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Philosophy for Communities on Radio 4



https://www.bbc.co.uk/programmes/m00138j8


This time last week, I was on Front Row, Radio 4 arts and culture magazine programme. The interview had been recorded before Christmas and was part of a Sheffield Special, prompted by Sheffield Theatres being 50 years old this year. I was interviewed about facilitating ‘Sharing the View- philosophy in the gallery’ with Sheffield Museums. You can listen to it here (interview with me starts 32 minutes in).


This was a great experience for me and a great opportunity. Chris (Sheffield Museums Communications Manager), Ekene (producer) and Nick (presenter) were supportive, kind, funny and enthusiastic. We talked things through, I felt clear what was wanted of me and confident that I could deliver it. I felt lucky but reminded myself it wasn’t luck. I’ve worked hard to get myself into what I’m doing now.

Luck is when preparation meets opportunity - attributed to Roman philosopher Seneca

The recording bit was really enjoyable – but of course it was, because facilitating philosophical enquiry sessions and talking shop are two of my favourite things to do. It was the usual buzz of facilitating with cherries on top. And I love cherries.


There was a delay of a few weeks, between recording and the programme going out. Excellent opportunity to get my website in order – nothing like a deadline to get me into action! Then, on Monday afternoon as the time ticked by towards the start, I found I was really, really nervous. Like, feel a bit sick nervous. Which was interesting because it wasn’t like I had to dive from the high board. I only had to be at home listening to the radio.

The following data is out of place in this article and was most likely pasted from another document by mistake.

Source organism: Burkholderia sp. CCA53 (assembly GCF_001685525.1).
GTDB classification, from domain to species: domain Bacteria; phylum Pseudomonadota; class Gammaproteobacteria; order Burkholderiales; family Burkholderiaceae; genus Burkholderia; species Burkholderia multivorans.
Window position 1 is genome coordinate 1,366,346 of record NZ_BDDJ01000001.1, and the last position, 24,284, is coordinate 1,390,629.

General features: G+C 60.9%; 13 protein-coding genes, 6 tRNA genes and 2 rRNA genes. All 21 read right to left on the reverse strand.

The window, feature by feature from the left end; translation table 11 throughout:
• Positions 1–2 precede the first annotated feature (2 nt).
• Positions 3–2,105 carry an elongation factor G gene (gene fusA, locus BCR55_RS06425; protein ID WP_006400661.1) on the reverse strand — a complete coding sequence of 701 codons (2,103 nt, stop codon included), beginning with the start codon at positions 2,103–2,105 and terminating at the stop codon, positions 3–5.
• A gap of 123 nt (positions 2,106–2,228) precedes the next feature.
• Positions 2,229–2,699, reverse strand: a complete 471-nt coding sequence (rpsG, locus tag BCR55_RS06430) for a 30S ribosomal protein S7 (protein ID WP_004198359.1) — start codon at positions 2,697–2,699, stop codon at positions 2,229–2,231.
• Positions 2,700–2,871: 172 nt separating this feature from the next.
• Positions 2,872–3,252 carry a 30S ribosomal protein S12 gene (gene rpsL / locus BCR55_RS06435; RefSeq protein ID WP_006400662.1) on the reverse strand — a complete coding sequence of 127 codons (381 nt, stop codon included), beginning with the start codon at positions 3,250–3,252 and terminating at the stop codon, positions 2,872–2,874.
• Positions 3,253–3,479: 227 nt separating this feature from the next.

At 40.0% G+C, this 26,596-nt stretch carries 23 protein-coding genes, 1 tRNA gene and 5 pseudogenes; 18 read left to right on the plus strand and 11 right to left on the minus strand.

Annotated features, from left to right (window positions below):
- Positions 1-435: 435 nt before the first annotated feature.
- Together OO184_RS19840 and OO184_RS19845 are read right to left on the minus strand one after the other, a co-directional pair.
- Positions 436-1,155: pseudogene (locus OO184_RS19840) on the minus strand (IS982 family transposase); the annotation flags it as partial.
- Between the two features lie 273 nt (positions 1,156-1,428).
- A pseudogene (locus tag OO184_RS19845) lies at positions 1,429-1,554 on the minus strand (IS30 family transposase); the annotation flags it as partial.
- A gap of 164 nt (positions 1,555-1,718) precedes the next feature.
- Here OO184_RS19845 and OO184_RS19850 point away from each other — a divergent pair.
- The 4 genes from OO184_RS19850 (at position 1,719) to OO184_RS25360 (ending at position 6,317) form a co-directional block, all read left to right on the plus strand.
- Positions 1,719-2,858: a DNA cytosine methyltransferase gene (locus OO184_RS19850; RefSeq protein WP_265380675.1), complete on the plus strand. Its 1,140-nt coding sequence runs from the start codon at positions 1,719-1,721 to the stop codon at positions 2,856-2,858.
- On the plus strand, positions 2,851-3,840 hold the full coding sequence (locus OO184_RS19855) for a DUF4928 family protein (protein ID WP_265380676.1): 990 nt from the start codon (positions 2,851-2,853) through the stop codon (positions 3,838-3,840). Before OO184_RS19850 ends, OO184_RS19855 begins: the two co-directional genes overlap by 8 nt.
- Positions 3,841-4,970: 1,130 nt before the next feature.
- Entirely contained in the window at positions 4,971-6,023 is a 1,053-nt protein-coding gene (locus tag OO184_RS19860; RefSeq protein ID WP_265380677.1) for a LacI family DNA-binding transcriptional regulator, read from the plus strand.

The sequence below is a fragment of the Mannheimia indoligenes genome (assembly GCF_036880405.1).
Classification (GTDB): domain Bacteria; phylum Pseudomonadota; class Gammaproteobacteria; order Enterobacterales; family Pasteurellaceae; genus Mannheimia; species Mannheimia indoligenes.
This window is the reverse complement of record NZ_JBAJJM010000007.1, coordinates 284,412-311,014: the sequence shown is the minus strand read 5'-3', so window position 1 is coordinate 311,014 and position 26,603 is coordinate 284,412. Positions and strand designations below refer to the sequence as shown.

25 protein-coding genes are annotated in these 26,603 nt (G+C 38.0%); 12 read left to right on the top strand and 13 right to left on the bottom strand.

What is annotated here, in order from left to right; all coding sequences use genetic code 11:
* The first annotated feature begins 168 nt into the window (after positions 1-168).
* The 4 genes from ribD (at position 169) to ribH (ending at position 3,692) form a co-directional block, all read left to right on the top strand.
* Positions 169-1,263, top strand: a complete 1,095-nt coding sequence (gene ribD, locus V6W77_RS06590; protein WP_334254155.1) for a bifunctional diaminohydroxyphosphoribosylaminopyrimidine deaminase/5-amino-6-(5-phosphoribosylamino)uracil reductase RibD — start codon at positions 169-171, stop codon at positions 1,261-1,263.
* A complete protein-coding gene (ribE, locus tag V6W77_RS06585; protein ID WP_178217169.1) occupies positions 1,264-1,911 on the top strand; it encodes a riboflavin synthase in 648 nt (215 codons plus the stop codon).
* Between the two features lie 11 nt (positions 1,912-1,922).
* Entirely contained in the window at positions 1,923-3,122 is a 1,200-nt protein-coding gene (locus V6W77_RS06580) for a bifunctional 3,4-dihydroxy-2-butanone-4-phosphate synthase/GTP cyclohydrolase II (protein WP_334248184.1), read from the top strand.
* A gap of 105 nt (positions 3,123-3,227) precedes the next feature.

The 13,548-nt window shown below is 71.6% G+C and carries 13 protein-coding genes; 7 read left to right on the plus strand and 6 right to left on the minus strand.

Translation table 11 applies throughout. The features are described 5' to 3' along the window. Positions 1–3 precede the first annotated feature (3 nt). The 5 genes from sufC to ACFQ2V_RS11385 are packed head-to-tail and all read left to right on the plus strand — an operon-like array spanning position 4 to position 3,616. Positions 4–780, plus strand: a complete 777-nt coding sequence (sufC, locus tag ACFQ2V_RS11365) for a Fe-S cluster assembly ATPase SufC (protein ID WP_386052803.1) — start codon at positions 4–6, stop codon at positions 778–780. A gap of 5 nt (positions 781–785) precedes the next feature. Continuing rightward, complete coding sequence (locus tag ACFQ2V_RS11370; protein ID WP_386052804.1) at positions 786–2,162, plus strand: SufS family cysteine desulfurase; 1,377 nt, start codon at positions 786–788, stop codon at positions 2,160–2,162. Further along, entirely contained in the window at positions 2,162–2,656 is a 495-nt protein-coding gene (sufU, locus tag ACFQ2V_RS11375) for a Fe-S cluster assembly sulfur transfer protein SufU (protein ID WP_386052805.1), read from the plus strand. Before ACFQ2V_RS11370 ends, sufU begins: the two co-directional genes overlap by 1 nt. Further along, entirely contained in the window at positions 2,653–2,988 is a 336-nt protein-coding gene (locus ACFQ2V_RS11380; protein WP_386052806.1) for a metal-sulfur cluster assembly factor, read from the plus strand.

Pacing helped. And breathing.


It’s always good to keep breathing.

I listened and it seemed to be ok.


Which possiblity was backed up by the kind comments that people have made since. Friends and colleagues but also from people I don’t know so well. People have said things along the lines of ‘you were really clear, and the ideas came across well’. Which is nice, and kind of meta. I think Philosophy for Communities is a deserving recipient of those compliments.


Thinking well, communicating clearly


Because in developing my Philosophy for Communities practice, I’ve noticed how my thinking has improved, and my ability to reason and pursue my thoughts. It’s not just a fun way to bring a group together for properly interesting conversation – although it is that. It’s a practice for thinking well. It’s not about what to think, it’s about how to think. I’ve got better at listening to what’s being said and thinking about what my response is: I’m better at arguing now, in a good way.


If you would like to practice 'thinking well' in a fun and friendly way, come along. If you’d like to get people responding to art and culture in community, I’d love to talk with you. If you’ve got a team or a group that you work with who would benefit from developing their ability to engage in disagreeing agreeably, get in touch.


Let’s get people thinking well, communicating clearly, finding big questions and responding with their creative, critical, collaborative and caring thinking.

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